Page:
Evolution of bract development and B-class MADS box gene expression in petaloid bracts of Cornus s. l. (Cornaceae)
Article first published online: 16 AUG 2012
© 2012 The Authors. New Phytologist © 2012 New Phytologist Trust
Volume 196, Issue 2, pages 631–643, October 2012
How to Cite
Feng, C.-M., Liu, X., Yu, Y., Xie, D., Franks, R. G. and Xiang, Q.-Y. (2012), Evolution of bract development and B-class MADS box gene expression in petaloid bracts of Cornus s. l. (Cornaceae). New Phytologist, 196: 631–643. doi: 10.1111/j.1469-8137.2012.04255.x
- Issue published online: 17 SEP 2012
- Article first published online: 16 AUG 2012
- Received: 21 May 2012, Accepted: 27 June 2012
- B-class gene expression;
- evolution of petaloid bracts;
- heterotopic petaloidy;
- •Despite increasing interest in the molecular mechanisms of floral diversity, few studies have investigated the developmental and genetic bases of petaloid bracts. This study examined morphological patterns of bract initiation and expression patterns of B-class MADS-box genes in bracts of several Cornus species. We suggest that petaloid bracts in this genus may not share a single evolutionary origin.
- •Developmental pathways of bracts and spatiotemporal expression of B-class genes in bracts and flowers were examined for four closely related dogwood species.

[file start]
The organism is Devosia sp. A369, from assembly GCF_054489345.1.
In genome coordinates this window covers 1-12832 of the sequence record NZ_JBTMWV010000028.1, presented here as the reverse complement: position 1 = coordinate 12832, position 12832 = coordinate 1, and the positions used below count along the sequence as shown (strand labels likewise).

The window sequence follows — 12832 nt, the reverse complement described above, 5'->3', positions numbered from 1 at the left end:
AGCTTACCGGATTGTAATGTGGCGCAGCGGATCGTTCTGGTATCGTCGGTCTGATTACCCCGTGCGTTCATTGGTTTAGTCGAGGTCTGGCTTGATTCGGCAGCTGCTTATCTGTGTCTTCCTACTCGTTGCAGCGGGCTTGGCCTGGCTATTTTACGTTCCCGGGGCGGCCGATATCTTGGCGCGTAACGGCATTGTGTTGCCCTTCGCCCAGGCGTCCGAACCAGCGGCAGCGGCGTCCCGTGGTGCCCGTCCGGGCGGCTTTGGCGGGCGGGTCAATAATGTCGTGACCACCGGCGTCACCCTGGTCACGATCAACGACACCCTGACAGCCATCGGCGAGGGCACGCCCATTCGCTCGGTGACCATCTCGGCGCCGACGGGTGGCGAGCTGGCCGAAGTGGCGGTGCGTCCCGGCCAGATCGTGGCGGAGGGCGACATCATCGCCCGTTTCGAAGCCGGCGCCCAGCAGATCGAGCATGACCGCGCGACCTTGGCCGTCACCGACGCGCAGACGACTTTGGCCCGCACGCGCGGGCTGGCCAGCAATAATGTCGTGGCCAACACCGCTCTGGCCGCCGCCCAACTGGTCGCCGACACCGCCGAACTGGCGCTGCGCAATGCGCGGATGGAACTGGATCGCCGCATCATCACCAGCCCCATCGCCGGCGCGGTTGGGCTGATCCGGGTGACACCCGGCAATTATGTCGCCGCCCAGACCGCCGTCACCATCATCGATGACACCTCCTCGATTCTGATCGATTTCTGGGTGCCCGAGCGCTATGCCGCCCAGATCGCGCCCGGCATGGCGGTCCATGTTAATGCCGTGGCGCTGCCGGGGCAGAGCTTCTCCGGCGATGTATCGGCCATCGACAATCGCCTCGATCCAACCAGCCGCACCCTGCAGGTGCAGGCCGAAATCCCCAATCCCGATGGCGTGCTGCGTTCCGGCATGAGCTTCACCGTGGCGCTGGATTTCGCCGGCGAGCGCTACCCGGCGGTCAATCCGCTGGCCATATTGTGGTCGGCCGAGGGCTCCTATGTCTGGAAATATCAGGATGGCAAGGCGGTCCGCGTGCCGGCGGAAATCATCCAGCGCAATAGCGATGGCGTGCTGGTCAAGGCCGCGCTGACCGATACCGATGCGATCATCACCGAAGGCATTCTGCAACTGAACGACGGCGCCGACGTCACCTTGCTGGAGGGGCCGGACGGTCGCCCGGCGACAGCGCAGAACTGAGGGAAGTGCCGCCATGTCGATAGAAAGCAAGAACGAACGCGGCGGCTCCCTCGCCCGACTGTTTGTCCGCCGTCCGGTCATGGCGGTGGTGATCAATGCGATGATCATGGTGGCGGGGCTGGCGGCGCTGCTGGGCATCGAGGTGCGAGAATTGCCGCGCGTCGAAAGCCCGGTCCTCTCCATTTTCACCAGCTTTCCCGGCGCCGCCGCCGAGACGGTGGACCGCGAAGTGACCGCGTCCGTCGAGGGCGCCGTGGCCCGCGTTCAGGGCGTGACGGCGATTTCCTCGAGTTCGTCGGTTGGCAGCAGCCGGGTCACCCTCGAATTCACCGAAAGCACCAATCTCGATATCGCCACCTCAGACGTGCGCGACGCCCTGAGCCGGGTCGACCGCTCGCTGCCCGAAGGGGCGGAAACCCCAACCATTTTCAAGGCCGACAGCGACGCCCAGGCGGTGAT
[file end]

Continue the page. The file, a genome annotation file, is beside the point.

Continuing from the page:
- •Divergent morphological progressions and gene expression patterns were found in the two sister lineages with petaloid bracts, represented by Cornus florida and Cornus canadensis. Phylogeny-based analysis identified developmental and gene expression changes that are correlated with the evolution of petaloid bracts in C. florida and C. canadensis.
- •Our data support the existence of independent evolutionary origins of petaloid bracts in C. canadensis and C. florida. Additionally, we suggest that functional transference within B-class gene families may have contributed to the origin of bract petaloidy in C. florida. However, the underlying mechanisms of petaloid bract development likely differ between C. florida and C. canadensis. In the future this hypothesis can be tested by functional analyses of Cornus B-class genes.